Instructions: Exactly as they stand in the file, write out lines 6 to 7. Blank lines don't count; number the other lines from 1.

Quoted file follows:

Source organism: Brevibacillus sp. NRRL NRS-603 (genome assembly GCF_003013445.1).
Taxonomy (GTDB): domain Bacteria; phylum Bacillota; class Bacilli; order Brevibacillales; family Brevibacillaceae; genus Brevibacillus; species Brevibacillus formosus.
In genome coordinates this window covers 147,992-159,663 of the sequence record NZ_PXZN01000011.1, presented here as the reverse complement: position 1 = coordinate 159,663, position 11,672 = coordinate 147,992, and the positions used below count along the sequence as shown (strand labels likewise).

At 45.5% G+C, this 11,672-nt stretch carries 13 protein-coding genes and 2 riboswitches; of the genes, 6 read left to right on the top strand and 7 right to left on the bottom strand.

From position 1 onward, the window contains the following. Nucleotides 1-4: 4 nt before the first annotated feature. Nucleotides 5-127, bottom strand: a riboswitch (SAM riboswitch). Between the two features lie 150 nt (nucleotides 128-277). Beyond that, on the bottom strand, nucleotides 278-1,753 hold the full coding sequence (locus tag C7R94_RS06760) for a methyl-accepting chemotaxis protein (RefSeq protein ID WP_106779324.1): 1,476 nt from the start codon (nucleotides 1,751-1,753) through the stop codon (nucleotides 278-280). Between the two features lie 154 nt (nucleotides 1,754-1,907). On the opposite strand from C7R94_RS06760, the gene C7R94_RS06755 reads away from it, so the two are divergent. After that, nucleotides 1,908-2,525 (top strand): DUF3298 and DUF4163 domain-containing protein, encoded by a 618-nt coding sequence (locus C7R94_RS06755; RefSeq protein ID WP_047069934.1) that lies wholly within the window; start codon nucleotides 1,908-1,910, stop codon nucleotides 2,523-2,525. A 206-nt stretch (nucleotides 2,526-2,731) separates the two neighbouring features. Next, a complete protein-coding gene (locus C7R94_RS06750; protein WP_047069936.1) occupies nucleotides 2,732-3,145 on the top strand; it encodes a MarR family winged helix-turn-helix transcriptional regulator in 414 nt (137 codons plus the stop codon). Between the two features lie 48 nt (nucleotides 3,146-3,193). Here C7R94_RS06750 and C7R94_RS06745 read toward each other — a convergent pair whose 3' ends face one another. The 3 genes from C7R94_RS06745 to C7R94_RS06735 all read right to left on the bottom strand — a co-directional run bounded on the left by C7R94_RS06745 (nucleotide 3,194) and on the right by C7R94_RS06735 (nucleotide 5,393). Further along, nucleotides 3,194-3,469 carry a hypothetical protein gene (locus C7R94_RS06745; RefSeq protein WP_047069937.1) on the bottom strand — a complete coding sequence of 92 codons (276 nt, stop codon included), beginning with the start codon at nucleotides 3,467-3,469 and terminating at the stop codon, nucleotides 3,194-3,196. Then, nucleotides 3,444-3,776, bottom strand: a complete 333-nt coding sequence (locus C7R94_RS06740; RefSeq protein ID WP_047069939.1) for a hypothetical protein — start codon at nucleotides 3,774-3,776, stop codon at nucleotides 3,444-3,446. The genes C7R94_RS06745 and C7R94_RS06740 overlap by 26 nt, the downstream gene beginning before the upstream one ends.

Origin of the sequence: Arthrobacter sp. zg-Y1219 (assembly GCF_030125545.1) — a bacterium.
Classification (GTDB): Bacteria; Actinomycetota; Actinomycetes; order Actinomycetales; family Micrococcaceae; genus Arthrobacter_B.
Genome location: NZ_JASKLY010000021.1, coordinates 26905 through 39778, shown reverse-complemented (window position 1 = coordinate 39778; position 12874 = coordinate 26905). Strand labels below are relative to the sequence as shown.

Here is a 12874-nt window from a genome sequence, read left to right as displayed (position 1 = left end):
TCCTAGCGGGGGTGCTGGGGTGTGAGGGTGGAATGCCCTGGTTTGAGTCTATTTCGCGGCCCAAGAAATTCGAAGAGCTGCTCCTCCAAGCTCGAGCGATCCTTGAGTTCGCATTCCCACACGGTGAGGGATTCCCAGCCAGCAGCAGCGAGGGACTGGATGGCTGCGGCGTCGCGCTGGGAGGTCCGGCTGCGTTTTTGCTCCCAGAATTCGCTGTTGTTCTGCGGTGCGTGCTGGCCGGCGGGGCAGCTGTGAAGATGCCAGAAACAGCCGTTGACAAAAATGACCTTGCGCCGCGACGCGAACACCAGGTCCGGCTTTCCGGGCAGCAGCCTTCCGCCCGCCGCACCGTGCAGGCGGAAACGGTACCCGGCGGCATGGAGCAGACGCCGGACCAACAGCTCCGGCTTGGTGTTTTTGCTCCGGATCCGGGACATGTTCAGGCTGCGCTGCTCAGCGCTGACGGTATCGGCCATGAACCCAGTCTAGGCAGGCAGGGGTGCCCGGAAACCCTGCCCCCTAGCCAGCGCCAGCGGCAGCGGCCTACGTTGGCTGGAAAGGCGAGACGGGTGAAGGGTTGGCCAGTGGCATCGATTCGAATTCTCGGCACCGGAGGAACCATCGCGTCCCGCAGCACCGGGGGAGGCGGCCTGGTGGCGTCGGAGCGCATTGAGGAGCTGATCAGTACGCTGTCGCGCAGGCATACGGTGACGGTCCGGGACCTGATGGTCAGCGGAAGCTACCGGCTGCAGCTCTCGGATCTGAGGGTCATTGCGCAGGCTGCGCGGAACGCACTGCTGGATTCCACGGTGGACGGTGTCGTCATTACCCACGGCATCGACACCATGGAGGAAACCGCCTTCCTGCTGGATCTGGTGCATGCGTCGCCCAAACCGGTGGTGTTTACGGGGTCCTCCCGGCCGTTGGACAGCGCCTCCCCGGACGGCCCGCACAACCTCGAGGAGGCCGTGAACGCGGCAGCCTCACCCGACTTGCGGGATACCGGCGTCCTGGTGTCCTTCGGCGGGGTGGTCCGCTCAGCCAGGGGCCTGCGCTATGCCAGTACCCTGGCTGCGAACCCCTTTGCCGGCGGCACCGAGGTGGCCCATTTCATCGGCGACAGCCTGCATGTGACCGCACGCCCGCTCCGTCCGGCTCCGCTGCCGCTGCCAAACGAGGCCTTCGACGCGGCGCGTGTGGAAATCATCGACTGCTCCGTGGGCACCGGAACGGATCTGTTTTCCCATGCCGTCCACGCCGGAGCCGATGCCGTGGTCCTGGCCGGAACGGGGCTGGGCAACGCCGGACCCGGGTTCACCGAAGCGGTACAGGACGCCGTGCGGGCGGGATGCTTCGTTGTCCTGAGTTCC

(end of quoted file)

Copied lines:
Origin of the sequence: Arthrobacter sp. zg-Y1219 (assembly GCF_030125545.1) — a bacterium.
Classification (GTDB): Bacteria; Actinomycetota; Actinomycetes; order Actinomycetales; family Micrococcaceae; genus Arthrobacter_B.